carry any to the Plantations; which seems to them,
if the Matter of Fact here alledged be true, to be a
Means for the carrying it to other Places, on the Pretence that it is designed for the Plantations.
"As to the other Amendment in Question, in the
30th Line of the 5th Skin:
"The Lords agree, that the Proviso sent up in the
Bill from the House of Commons is more proper to
prevent Disputes betwixt the People and the Customhouse Officers, than the Clause prepared by their
Lordships, if that were the only Thing to be taken
care of: But the Lords do not observe, that the
Proviso in the Bill takes any Care to hinder the
People, under Pretext of carrying Corn to the Market in Boats, to carry it directly on Shipboard for
Exportation; and they conceive their own Clause is
much more proper to prevent any ill Practice of that
Sort. Upon the whole Matter, the House of Lords
being of Opinion, that the Bill to which these Amendments relate is very seasonable and necessary; their
Lordships are desirous to make it as strong and effectual for the Ends designed by it as is possible; and for
these Reasons, the Lords think fit to insist upon these
Message to H. C. for another Conference about it.
A Message was sent to the House of Commons, by
Sir Miles Cooke and Sir John Hoskyns:
To desire a present Conference, upon the Subjectmatter of the last Conference, relating to the Bill, intituled, "An Act to prohibit the Exportation of any
Corn, Malt, Meal, Flour, Bread, Biscuit, or Starch,
for One Year, from the Twentieth Day of January,
One Thousand Six Hundred Ninety-eight."
Oldbury versus Wynne:
After hearing Counsel this Day, at the Bar, upon the
Petition and Appeal of John Oldbury, of London, Merchant, from a Decree made in the Court of Chancery,
the First of June One Thousand Six Hundred Ninetyeight, and the Confirmation thereof on the Fourteenth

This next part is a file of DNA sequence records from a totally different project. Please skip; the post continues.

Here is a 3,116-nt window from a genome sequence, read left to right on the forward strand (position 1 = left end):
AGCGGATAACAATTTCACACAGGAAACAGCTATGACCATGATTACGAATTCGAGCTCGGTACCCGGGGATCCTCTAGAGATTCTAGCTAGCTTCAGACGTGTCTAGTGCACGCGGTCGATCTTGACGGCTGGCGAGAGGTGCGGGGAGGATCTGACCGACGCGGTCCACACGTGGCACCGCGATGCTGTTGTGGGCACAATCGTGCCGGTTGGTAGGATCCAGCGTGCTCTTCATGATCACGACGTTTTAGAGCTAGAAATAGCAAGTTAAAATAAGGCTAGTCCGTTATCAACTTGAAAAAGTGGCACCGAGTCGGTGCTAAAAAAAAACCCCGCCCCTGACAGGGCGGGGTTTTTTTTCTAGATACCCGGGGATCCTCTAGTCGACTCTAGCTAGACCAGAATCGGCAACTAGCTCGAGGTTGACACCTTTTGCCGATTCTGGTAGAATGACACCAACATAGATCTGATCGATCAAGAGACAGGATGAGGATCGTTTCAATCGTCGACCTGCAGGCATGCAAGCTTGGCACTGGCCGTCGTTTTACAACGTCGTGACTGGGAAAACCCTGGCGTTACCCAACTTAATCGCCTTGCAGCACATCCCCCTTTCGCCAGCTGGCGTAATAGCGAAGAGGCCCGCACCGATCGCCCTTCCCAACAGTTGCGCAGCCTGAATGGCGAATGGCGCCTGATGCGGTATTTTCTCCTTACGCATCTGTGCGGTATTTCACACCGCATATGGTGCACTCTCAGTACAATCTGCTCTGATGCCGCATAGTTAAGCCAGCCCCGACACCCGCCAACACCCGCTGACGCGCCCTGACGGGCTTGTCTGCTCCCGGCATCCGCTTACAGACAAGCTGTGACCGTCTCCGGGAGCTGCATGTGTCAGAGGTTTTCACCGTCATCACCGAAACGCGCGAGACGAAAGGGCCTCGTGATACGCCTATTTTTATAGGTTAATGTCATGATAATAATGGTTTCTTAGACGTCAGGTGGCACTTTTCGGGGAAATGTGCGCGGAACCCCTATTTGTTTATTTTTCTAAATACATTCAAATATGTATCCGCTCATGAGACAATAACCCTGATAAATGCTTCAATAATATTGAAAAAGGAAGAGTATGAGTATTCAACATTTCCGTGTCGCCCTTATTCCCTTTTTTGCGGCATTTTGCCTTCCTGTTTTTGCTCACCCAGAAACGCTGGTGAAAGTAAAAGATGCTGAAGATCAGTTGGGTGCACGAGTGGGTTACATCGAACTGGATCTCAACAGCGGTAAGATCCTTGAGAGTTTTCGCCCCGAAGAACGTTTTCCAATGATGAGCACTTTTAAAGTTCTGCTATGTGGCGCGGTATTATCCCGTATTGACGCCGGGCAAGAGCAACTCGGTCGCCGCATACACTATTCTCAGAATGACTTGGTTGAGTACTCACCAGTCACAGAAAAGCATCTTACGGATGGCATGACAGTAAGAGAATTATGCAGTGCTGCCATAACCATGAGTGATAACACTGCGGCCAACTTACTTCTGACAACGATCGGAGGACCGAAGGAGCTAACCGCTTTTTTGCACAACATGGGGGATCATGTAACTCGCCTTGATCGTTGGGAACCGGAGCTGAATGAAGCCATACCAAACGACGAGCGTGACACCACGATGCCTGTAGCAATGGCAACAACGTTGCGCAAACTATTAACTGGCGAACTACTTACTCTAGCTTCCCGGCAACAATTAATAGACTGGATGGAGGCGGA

Day of November last, and subsequent Orders made on
the Behalf of Owen Wynne; as also upon the Answer
of the said Owen Wynne put in thereunto:
After due Consideration of what was offered thereupon,
it is this Day ORDERED and Adjudged, by the Lords
Spiritual and Temporal in Parliament assembled, That
the said Petition and Appeal of John Oldbury shall be,
and is hereby, dismissed this House; and that the Decrees and Orders complained of in the Appeal shall be,
and they are hereby, affirmed.
Answer from H. C.
The Messengers sent to the House of Commons return Answer:
That the Commons will give a Conference, as desired.
Conference on the Bill to prevent the Exportation of Corn, &c.
Then the Commons being come to the Conference,
the House was adjourned during Pleasure, and the
Lords went to the Conference.
Which being ended, the House was resumed.
And the Earl of Rochester reported, "That they had
delivered the Reasons to the Commons, as commanded."
Supply Bill, for disbanding the Army.
vice lecta est Billa, intituled, "An Act
for granting an Aid to His Majesty, for disbanding
the Army, and other necessary Occasions."
The Question was put, "Whether this Bill shall
It was Resolved in the Affirmative.
ORDERED, That the Commons have Notice, the
Lords have agreed to the said Bill, without any Amendment.
Dominus Cancellarius declaravit præsens Parliamentum continuandum esse usque ad et in diem Mercurii,
(videlicet,) primum diem Februarii jam prox. futur.
hora undecima Aurora, Dominis sic decernentibus.